Monday, May 10, 2010

20-Month Status Report

Not long ago, I wrote about the sensory memory of how it felt trying to sleep when there were still staples in my head. A few days later, the reason for the strength of the memory came to me: every now and then of late, my head hits the pillow oddly and re-awakens some otherwise-inactive nerve endings. I’ve been activating those spots more often lately, and I think that triggers both headaches and bad dreams.

This far out from surgery, it seems likely that what you see is what you get, and dramatic changes are not likely. The question that seems open is whether my scalp will ever return to normal, and if it isn’t what it used to be yet (it isn’t), does that mean that it, and other things, might still progress in a positive direction? At our first office visit with the surgeon after I’d been released from the hospital, we asked about the scalp weirdness. Our understanding is that it stems from the skin being peeled and then reattached, if that isn’t getting too graphic. It’s been both hypersensitive and sort of numb, which is a strange sensation indeed. The surgeon mentioned, off-handedly, that these effects are the last thing to go away in the healing process. So, since there’s still a small area where my scalp feels strange, does that mean healing is still happening and it will get better? Or, does it mean that there will always be a zone of oddity up there?

Aside from the scalp and the major dents in my head, the remaining craniotomy/tumor effects are a subset of those I’ve been writing about pretty much since the beginning: trouble going down stairs, energy shortagess, some cognitive deficits, and the odd overload condition when in loud and/or visually distracting situations. Two recent experiences have reinforced that these effects are triggered most often in the middle of crowds. Being at the edges of a room/crowd doesn’t seem to have the same impact, even if I’m presenting or talking to the crowd. Being immersed in a large group seems to trigger the effects--which can include falling down--every time.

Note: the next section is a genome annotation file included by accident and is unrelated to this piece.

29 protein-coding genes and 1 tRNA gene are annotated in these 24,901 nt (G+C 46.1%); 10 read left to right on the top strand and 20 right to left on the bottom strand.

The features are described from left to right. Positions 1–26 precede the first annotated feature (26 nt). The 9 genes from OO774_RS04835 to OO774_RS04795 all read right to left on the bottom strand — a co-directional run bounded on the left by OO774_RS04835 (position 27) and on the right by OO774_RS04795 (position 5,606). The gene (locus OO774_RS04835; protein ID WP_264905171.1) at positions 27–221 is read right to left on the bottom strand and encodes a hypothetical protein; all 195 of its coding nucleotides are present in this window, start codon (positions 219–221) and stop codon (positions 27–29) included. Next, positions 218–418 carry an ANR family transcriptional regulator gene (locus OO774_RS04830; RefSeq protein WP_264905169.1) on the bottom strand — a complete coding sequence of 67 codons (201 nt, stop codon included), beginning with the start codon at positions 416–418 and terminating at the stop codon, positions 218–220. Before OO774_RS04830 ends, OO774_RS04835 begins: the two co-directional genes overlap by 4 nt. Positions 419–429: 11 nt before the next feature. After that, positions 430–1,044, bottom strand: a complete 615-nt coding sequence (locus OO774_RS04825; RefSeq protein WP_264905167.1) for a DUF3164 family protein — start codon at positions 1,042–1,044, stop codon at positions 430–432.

At a large awards banquet not long ago, the combination of the noise and the visual overload of all the people robbed me of my balance: when it was my turn to speak, I had to ask a friend to walk me to the podium and back. My gracious good friend was, of course, happy to help, but it was hard to ask and even harder to accept that it was necessary. Not too many days later, at a crowded school board meeting, I lost my balance again. The noise and sense of being swamped by all that was going on was overwhelming.

It’s particularly vexing that I don’t always recognize in advance when I’m going to lose balance, poise and stamina. The insight that it seems to have something do do with being in the center, rather than at the edge, of a room is an hypothesis we’re going to be testing. We’re going to a large conference in June, and it would be good if I could last for two days’ worth of activities and participate/enjoy the entire event.

The grades for one class, the smallest, are turned in. The two big classes still have a ways to go, but I have faith that one foot in front of the other, repeatedly, will get me to the finish line.

It sounds like we’re going to get a major spring thunder-boomer, as our girls call these storms, tonight. We’re both looking forward to it. We can already hear the fairies dancing on the roof (the way my mother used to explain the sound of rain), and the rumbling of their drums promises one of the great spectacles of nature. What could be better than being home, safe and sound and cosy in bed, during a midwestern thunderstorm? Life is good.

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